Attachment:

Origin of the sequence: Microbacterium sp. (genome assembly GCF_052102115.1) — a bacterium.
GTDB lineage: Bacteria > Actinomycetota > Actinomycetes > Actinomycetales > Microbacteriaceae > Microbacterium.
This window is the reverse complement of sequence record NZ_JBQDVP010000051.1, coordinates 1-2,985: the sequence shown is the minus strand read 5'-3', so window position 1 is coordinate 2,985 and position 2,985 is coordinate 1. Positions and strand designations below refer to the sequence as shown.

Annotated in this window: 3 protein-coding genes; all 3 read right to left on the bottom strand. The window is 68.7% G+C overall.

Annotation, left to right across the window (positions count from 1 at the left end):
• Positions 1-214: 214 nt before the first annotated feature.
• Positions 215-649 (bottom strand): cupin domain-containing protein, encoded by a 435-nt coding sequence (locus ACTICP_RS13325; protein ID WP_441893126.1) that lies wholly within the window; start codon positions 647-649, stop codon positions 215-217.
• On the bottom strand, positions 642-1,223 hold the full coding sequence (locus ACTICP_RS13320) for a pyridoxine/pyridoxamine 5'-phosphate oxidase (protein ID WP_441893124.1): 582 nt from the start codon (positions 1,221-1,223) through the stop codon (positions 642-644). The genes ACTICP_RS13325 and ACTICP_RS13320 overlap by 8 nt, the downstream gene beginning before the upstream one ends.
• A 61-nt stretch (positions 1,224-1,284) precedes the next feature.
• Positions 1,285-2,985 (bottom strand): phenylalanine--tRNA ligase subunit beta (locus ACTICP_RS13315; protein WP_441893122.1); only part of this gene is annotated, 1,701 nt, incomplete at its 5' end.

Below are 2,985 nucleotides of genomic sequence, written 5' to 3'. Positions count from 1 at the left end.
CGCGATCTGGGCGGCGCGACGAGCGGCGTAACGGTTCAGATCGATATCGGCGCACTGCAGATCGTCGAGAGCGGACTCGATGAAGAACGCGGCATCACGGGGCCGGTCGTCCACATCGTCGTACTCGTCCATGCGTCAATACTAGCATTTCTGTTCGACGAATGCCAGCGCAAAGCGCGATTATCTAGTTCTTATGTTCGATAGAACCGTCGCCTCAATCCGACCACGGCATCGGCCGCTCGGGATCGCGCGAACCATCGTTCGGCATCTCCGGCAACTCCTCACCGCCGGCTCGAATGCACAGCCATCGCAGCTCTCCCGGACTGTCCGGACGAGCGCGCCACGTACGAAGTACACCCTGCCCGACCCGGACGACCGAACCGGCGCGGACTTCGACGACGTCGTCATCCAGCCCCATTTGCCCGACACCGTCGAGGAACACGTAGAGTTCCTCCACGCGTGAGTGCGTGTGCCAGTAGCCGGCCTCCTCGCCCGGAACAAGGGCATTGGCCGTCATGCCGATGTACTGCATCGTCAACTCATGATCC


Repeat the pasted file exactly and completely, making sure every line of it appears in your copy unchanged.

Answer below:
Origin of the sequence: Microbacterium sp. (genome assembly GCF_052102115.1) — a bacterium.
GTDB lineage: Bacteria > Actinomycetota > Actinomycetes > Actinomycetales > Microbacteriaceae > Microbacterium.
This window is the reverse complement of sequence record NZ_JBQDVP010000051.1, coordinates 1-2,985: the sequence shown is the minus strand read 5'-3', so window position 1 is coordinate 2,985 and position 2,985 is coordinate 1. Positions and strand designations below refer to the sequence as shown.

Annotated in this window: 3 protein-coding genes; all 3 read right to left on the bottom strand. The window is 68.7% G+C overall.

Annotation, left to right across the window (positions count from 1 at the left end):
• Positions 1-214: 214 nt before the first annotated feature.
• Positions 215-649 (bottom strand): cupin domain-containing protein, encoded by a 435-nt coding sequence (locus ACTICP_RS13325; protein ID WP_441893126.1) that lies wholly within the window; start codon positions 647-649, stop codon positions 215-217.
• On the bottom strand, positions 642-1,223 hold the full coding sequence (locus ACTICP_RS13320) for a pyridoxine/pyridoxamine 5'-phosphate oxidase (protein ID WP_441893124.1): 582 nt from the start codon (positions 1,221-1,223) through the stop codon (positions 642-644). The genes ACTICP_RS13325 and ACTICP_RS13320 overlap by 8 nt, the downstream gene beginning before the upstream one ends.
• A 61-nt stretch (positions 1,224-1,284) precedes the next feature.
• Positions 1,285-2,985 (bottom strand): phenylalanine--tRNA ligase subunit beta (locus ACTICP_RS13315; protein WP_441893122.1); only part of this gene is annotated, 1,701 nt, incomplete at its 5' end.

Below are 2,985 nucleotides of genomic sequence, written 5' to 3'. Positions count from 1 at the left end.
CGCGATCTGGGCGGCGCGACGAGCGGCGTAACGGTTCAGATCGATATCGGCGCACTGCAGATCGTCGAGAGCGGACTCGATGAAGAACGCGGCATCACGGGGCCGGTCGTCCACATCGTCGTACTCGTCCATGCGTCAATACTAGCATTTCTGTTCGACGAATGCCAGCGCAAAGCGCGATTATCTAGTTCTTATGTTCGATAGAACCGTCGCCTCAATCCGACCACGGCATCGGCCGCTCGGGATCGCGCGAACCATCGTTCGGCATCTCCGGCAACTCCTCACCGCCGGCTCGAATGCACAGCCATCGCAGCTCTCCCGGACTGTCCGGACGAGCGCGCCACGTACGAAGTACACCCTGCCCGACCCGGACGACCGAACCGGCGCGGACTTCGACGACGTCGTCATCCAGCCCCATTTGCCCGACACCGTCGAGGAACACGTAGAGTTCCTCCACGCGTGAGTGCGTGTGCCAGTAGCCGGCCTCCTCGCCCGGAACAAGGGCATTGGCCGTCATGCCGATGTACTGCATCGTCAACTCATGATCC